Diethanolamine is a clear colorless viscous liquid. As diethanolamine is a polyfunctional group and combines the properties of amines and alcohols, diethanolamine is capable of undergoing reaction common to both groups. As an amine, diethanolamine is slightly alkaline and can undergo reaction with acids to form soaps or salts. As an alcohol, diethanolamine can be esterified.
Diethanolamine is produced by the reaction of ethylene oxide and ammonia. Ethylene oxide and ammonia undergoes nucleophilic addition to produce monoethanolamine and further reacts with ethylene oxide to produce diethanolamine. Diethanolamine can undergo further reaction with ethylene oxide to produce triethanolamine. Therefore, it is necessary to control the stoichiometry of the reactants to change the ratio of the products obtained.
Diethanolamine is mostly used to produce herbicide, particularly glyphosate which has seen an increase in usage of 100 times from the late 1970s as of 2016.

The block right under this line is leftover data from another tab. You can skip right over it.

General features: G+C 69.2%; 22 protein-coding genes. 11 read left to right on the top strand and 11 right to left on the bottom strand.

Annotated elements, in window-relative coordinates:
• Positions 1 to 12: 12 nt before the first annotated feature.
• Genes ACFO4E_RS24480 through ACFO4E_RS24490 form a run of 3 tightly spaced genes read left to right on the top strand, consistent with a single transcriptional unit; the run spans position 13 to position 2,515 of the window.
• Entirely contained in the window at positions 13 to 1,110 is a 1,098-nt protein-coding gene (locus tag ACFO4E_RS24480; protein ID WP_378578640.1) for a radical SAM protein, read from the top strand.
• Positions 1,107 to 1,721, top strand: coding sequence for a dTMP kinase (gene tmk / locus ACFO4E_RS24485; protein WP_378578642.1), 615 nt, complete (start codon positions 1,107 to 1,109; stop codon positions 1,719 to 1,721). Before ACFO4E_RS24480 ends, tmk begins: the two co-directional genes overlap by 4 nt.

Diethanolamine is used in the petroleum industry as it is able to remove sour gas including carbon dioxide and hydrogen sulfide produced in a process known as acid gas removal.
Diethanolamine related chemicals produced from diethanolamine are often used as emulsifiers to produce foam and bubbles in cosmetics. It is also used to control the pH of the product.
Diethanolamine is often used in the preparation of surfactants.
Diethanolamine is often used to react with fatty acids from coconut oils to produce cocamide DEA which is used as a foaming agent in bath products and soap.